More than a decade after the first endovascular aneurysm repair (EVAR) device was approved for use in the United States, the prevalence and popularity of this procedure continue to rise. Longterm results have sufficiently maintained their initial favorable results in appropriately selected patients, and the enhancements of newer-generation devices continue to make the devices incrementally easier to implant with predictability and ease. Imaging systems and modalities have also contributed greatly to the success of EVAR, in some ways even outpacing the stent graft systems themselves in their ability to innovate and allow us to conduct our cases and follow-up more safely and efficiently.

But this is not to say we have reached the promised land of abdominal aortic aneurysm therapy, with no need for further study and technical refinement. There are still a great many patients whose anatomies are unsuitable for currently available devices, and many hospitals that are not able to perform a high volume of EVAR for one reason or another. In order to better understand the current state of this procedure, we have asked a variety of aortic intervention specialists to discuss their experiences and beliefs regarding how far EVAR has come, and what improvements are still necessary. In a bit of a break from our customary format, our cover story is presented in a series of specially tailored interviews with each expert.

The interviewees include experienced operators from a variety of backgrounds, including three different specialties and several countries around the globe. Each has worked extensively with multiple device platforms and all are engaged in recent or ongoing clinical trials. These Q&As cover a variety of topics related to EVAR and uniquely suited to each participant, from early device development and implantation experiences, to clinical trials in the United States, Europe, New Zealand, and Japan. The experts describe their work on clinical trials with new platforms, indications, challenging anatomic indications, and modern educational symposia. Opinions will differ—at times somewhat considerably— but this is very much a glimpse at the currently realities of EVAR performance in the global vascular community.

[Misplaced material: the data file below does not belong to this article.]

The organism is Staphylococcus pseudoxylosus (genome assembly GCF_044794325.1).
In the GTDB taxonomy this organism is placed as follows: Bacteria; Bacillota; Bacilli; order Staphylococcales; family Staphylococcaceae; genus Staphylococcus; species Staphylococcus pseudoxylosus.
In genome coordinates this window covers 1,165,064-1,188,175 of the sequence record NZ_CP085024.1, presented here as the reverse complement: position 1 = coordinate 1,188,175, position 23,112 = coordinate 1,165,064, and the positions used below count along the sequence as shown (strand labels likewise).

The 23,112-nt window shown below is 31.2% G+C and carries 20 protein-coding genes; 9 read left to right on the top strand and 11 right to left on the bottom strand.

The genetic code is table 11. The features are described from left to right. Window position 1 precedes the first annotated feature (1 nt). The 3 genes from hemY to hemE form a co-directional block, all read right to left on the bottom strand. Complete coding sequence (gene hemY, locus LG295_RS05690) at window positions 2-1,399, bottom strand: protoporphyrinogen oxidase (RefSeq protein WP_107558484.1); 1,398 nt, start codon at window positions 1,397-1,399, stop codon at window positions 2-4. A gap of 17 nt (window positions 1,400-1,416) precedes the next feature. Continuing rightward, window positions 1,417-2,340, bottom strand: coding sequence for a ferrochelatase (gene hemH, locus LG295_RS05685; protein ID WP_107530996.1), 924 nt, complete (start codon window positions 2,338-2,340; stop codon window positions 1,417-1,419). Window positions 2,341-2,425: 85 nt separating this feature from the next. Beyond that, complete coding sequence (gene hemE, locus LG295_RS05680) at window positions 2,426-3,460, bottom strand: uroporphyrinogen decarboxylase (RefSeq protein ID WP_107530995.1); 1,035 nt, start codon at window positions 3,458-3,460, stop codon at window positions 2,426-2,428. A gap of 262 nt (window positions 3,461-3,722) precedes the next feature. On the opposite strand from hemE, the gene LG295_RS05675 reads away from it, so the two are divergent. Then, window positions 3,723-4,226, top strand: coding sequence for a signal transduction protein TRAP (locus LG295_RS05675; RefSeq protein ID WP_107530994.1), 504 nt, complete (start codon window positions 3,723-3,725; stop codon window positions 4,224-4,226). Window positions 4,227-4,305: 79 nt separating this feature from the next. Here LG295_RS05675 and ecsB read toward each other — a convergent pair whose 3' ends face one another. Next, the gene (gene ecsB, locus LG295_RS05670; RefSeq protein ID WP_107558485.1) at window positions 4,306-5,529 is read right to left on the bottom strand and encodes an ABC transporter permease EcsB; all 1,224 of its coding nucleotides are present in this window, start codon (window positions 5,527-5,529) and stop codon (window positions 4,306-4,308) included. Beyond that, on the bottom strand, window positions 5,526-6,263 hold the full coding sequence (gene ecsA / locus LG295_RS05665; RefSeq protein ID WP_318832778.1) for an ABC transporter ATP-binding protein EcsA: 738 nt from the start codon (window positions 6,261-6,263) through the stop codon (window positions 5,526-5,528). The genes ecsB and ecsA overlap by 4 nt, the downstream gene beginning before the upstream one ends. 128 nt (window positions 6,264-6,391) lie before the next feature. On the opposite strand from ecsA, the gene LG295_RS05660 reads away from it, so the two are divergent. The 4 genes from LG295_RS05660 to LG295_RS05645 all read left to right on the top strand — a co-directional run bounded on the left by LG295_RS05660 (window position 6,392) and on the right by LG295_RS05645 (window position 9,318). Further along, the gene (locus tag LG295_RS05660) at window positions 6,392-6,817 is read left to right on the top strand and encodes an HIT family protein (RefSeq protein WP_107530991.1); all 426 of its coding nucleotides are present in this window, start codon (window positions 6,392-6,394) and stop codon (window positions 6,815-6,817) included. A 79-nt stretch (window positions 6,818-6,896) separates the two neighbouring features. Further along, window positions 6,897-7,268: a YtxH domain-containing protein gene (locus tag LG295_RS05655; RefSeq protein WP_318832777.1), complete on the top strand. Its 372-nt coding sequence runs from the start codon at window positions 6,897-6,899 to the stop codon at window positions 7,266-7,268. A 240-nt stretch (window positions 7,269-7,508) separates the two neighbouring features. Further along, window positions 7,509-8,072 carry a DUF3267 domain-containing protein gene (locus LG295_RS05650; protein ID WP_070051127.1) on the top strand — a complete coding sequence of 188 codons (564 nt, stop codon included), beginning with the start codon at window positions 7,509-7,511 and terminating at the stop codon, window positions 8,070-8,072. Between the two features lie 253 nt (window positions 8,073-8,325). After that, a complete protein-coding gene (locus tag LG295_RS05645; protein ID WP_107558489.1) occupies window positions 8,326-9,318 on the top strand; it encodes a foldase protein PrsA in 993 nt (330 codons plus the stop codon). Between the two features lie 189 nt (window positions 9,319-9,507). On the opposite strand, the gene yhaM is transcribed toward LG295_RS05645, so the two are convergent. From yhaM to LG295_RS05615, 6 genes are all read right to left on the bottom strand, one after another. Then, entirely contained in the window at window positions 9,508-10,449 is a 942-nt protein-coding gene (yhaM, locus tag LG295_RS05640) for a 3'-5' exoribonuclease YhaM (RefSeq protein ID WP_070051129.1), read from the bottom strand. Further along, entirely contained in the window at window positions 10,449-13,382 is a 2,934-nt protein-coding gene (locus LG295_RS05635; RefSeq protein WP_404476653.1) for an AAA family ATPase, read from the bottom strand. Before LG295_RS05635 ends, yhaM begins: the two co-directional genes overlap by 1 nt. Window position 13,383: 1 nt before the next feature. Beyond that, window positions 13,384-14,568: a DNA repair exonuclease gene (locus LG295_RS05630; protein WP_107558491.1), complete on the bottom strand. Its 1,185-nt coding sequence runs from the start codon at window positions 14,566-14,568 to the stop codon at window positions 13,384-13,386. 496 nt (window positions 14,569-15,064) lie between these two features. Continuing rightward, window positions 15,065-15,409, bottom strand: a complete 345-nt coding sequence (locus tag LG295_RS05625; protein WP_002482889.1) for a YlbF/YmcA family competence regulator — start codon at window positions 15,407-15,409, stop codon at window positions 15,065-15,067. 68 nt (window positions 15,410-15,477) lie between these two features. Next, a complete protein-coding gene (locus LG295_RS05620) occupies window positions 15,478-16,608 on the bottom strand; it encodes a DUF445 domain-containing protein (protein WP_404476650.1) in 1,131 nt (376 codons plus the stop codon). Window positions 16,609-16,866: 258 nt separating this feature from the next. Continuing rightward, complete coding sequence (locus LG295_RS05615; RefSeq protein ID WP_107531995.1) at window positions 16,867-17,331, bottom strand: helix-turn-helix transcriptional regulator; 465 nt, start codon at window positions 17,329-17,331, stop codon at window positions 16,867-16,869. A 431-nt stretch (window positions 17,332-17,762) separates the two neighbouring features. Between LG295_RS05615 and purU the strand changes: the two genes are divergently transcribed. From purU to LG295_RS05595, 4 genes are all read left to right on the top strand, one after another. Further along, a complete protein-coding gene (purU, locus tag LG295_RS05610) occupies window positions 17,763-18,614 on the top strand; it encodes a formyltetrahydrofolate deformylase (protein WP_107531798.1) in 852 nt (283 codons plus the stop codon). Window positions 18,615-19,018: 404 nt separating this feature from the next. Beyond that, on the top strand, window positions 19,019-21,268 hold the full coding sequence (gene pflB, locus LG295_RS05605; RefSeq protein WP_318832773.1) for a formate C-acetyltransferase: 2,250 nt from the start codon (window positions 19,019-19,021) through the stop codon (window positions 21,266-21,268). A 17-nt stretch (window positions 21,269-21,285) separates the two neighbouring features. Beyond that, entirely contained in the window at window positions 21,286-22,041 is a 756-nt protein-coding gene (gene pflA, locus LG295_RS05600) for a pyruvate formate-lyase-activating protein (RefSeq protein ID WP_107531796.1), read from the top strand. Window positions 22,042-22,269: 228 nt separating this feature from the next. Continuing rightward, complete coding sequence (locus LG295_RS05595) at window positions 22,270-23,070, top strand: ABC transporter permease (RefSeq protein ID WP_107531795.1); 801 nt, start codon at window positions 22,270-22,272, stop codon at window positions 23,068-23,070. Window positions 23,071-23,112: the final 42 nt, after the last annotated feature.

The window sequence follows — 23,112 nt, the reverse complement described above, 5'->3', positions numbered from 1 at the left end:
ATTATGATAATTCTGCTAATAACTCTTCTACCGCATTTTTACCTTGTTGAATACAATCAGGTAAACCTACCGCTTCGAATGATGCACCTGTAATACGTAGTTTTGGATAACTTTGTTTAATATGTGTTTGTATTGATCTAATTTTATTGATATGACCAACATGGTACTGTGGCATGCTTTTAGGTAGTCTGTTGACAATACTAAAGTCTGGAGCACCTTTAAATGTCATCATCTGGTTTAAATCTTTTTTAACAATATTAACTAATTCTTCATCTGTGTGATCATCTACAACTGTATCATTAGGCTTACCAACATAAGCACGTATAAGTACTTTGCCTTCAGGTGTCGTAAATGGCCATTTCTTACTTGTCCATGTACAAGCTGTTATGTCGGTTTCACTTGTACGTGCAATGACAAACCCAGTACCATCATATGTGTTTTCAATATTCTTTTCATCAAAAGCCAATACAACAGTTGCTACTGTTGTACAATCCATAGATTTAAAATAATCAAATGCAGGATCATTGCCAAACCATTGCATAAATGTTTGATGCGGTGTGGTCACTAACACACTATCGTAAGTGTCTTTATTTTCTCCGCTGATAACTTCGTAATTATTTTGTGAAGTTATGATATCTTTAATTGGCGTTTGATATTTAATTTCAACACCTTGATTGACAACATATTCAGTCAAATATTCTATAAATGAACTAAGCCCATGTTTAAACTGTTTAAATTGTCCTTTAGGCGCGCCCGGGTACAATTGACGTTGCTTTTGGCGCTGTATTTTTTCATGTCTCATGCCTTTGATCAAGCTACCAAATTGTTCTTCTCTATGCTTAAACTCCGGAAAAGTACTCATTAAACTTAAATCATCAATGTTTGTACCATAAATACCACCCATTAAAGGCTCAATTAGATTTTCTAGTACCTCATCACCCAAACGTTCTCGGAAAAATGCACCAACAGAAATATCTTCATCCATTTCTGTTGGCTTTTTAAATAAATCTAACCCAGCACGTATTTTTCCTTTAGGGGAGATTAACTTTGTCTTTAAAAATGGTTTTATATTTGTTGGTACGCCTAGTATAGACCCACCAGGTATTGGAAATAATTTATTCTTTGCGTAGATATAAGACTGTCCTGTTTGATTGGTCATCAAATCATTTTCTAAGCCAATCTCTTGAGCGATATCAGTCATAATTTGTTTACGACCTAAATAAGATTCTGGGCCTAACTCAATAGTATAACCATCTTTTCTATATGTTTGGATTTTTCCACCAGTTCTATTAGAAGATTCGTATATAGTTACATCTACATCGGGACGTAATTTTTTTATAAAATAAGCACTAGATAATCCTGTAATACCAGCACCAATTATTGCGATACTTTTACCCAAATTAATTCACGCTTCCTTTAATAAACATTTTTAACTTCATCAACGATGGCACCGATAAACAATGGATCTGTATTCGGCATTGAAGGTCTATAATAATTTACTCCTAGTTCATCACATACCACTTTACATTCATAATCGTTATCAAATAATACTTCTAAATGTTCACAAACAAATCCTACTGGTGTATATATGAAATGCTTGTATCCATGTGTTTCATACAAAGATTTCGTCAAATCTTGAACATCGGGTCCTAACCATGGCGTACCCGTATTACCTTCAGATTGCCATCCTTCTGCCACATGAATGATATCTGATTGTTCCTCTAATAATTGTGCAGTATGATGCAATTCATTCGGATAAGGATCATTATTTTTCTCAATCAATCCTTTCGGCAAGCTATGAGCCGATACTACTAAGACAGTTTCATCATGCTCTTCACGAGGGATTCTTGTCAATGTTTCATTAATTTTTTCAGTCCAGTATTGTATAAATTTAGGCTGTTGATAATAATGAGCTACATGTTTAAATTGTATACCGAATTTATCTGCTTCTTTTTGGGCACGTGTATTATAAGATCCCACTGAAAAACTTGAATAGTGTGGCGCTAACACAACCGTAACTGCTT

In addition to our feature on EVAR, we also have several department articles. Saher S. Sabri, MD; Ulku C. Turba, MD; and John F. Angle, MD, detail a case in which they used endovascular techniques to treat a patient who injured his subclavian and internal mammary arteries. Next, Gustavo S. Oderich, MD, discusses the need for a keen eye in identifying visceral ischemia, as well as some of the options for its treatment. We conclude our January issue with our monthly “An Interview With…” article, featuring Jafar Golzarian, MD, an expert in the field of embolization techniques.

The brief history of EVAR has been rich, productive, and collaborative. In order to build on its successes to date, we must make sure that collaboration and communication remain a part of its future. With this in mind, we are grateful for the unique perspectives shared by the vascular specialists who have given their time to this issue. On behalf of my fellow Chief Medical Editors, the Editorial Advisory Board, and the staff of Endovascular Today, we would also like to wish you a happy, healthy, and prosperous new year.